We could all be in our own reality show, “Trouble Cometh” is brilliant.

June 4, 2015

 'Trouble Cometh' at the San Francisco Playhouse

Reality vs fiction, and cost of truth and love is all a game in a new comic thriller now at the San francisco Playhouse. The world premiere of TROUBLE COMETH is a sharp in your face battle of media culture and the truth revealing itself in a world of selfies reality television. Artistic Director Bill English says "Richard Dresser has a vicious sense of satire. In the tradition of Moliere, he uses humor as a scapel to peel away the layers of pretence and falseness that haunt our culture".

 Richard Dresser has done a superb job moving his characters with their cutting edge media dialog “why does my dog pee on my baby”.   May Adrales’ direction is paced well the dialog is “Billy Wilder” classy, and the laughs are easy.

The story places Joe (Kyle Cameron) who just scored a dream job as a reality show producer, who is about to be married. His boss Dennis (Patrick Russell) - the perfect alpha A hole, both are given the task from the upper ends to pitch a new reality show with only a 72 hour deadline.

Dresser’s’ new play is smart and comes at you as fast a you can change your channel. The power of this production is sometimes upstaged by Nina Ball’s brilliant set and is basically a black box resembling our own media box’s we stare at for hours.  Balls set is one of the stars of this show with the eye balling light design by Seth Reiser, the scene changes from an office conference room to a trendy after work bar are pounding as the lights arch from scene to scene. From a black out to a blinding effective scene changes that will make you wish you brought your sunglasses. The sound design by Seth Reiser has a bit of Fellini Satyricon feel with some african bounce that adds to the pushing pop of each scene change, its brilliant.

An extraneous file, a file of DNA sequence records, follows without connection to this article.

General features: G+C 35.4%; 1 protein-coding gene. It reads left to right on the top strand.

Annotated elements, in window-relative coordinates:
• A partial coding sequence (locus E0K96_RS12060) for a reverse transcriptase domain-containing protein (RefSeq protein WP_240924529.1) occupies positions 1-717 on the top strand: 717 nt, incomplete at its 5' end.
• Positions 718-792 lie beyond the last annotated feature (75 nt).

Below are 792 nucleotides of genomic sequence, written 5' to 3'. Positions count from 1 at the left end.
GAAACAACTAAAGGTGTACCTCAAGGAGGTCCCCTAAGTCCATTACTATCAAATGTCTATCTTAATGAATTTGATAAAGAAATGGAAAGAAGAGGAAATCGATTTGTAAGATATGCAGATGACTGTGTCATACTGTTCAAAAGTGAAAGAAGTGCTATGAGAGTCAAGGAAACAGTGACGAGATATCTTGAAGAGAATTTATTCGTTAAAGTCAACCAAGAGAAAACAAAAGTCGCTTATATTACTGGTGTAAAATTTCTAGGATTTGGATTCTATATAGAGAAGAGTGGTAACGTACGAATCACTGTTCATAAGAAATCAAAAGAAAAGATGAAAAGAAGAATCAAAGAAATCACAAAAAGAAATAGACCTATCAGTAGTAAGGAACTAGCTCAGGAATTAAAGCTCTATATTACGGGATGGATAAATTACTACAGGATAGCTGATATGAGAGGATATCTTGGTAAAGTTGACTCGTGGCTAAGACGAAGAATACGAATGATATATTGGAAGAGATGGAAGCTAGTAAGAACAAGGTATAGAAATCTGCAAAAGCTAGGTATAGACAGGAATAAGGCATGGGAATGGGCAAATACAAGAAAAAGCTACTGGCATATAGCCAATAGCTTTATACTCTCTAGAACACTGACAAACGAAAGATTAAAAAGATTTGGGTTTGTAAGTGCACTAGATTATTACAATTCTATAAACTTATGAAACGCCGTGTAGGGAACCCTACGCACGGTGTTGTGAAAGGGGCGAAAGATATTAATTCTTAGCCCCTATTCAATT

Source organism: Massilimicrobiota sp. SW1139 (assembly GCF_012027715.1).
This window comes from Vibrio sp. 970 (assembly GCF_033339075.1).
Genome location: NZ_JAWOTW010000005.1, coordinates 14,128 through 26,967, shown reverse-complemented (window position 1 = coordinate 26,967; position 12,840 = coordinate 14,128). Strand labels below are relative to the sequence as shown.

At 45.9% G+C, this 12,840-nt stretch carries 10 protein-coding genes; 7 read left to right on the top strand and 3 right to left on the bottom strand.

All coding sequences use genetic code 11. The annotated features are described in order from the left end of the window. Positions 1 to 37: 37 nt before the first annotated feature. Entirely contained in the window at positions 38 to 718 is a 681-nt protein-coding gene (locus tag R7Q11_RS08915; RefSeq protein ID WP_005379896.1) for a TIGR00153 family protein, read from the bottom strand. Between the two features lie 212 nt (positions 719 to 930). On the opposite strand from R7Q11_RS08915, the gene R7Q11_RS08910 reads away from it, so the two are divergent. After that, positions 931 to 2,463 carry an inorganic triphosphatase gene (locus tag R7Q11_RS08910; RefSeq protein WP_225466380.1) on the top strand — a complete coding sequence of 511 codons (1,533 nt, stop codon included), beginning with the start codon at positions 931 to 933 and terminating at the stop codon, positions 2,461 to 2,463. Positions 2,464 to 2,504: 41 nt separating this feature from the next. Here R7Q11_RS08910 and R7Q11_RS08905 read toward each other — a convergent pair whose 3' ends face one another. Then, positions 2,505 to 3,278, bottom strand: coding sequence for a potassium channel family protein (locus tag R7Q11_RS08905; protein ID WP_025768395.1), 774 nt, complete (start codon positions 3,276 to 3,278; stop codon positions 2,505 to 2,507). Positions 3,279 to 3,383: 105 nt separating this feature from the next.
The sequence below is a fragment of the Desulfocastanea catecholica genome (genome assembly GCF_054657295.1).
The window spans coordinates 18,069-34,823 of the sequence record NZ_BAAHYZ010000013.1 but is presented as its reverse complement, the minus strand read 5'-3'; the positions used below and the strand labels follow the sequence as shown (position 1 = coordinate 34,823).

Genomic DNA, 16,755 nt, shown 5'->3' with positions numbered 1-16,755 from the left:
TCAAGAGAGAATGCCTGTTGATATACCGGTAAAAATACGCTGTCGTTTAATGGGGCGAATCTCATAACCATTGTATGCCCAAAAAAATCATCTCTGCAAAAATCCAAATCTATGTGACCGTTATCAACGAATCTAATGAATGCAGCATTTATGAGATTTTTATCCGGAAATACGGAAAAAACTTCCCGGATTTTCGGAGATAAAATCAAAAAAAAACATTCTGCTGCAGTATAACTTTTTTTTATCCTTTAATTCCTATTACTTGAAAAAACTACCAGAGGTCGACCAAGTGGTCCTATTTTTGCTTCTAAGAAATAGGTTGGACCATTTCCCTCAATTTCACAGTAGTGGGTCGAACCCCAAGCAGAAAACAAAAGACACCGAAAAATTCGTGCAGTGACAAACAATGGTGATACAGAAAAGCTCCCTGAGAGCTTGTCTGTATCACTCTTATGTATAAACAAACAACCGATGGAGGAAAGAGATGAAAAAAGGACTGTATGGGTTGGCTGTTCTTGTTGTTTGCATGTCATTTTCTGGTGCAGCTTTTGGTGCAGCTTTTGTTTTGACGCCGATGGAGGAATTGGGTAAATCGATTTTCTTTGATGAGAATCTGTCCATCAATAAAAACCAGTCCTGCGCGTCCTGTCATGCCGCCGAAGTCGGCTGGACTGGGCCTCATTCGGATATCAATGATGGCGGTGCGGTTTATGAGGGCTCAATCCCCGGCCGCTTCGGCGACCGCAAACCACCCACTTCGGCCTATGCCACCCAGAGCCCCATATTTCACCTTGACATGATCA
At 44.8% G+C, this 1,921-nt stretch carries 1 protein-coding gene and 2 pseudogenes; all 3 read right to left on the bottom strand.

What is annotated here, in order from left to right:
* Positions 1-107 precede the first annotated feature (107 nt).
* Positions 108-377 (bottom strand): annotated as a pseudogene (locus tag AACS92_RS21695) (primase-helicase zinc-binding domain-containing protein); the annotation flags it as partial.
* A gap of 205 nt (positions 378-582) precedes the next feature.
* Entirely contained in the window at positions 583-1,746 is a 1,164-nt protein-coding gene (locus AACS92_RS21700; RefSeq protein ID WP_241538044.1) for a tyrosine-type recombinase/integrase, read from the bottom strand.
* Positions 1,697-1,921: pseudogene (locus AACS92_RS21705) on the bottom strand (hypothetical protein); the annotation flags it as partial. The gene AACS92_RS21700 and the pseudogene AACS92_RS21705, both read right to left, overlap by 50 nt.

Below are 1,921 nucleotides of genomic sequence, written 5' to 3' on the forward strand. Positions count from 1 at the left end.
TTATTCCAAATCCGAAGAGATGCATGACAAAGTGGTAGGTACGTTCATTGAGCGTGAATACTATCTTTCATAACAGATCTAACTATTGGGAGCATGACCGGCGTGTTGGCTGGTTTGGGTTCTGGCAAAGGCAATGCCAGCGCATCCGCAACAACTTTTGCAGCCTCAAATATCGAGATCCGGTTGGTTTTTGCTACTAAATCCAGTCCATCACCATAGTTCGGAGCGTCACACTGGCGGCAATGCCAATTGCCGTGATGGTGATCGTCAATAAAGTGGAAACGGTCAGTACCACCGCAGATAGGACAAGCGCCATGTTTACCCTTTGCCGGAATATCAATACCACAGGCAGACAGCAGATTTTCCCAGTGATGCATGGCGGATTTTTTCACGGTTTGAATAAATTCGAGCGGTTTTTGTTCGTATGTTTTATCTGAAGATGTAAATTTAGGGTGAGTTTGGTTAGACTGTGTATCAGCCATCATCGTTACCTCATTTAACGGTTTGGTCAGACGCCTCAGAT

Cameron is edgy and engaging on stage playing the kiss ass Joe, as he deals with the constant harassment from Dennis. Russell is very funny at times rolling through Dressers smart script. The three women on stage are also excellent at the speed of this play. Liz Sklar plays the flirtatious office assistant, Kelly who is into everyone's game including Joe’s fiancee Susan played by Marissa Kelty. Management is very keenly played by Nandita Shenoy as she plays with escotic flair of fear. She wears Tatjana Genser costumes like a queen, and the rest of the cast is looking perfect in the sleek look of the show, the pastels on the men and sharpness of the female leads.

 May Adrales direction is fast and then it goes cold and quiet as she lets the characters pause and let the audience think and second guess the next move in the story within a story. It is all funny and disturbing, especially when boss Dennis wants a rape scene in the new show, Joe draws a line and says no.  The narcissism and tone of the second act creep up fast as all the company reveals themselves.  The 11th floor executes become the villains yet as the story plays out and we see that ourselves as the victims as we get a turn for the reality of TROUBLE COMETH. We could all be in our own reality show, but probably not as clever, funny and dark as Richard Dressers brillant take on reality.   

 

TROUBLE COMETH

San Francisco Playhouse World Premiere

By Richard Dresser, Directed by May Adrales

 

With, Kyle Cameron, Marissa Keltie, Patrick Russell, Nandita Shenoy, Liz Sklar, Darek Burkowski, Katharine Otis, Marjan Safa

Mat 12th through June 27, 2015

Tickets at sfplayhouse.org

 

Photo’s by Jessica Palopoli

 

 

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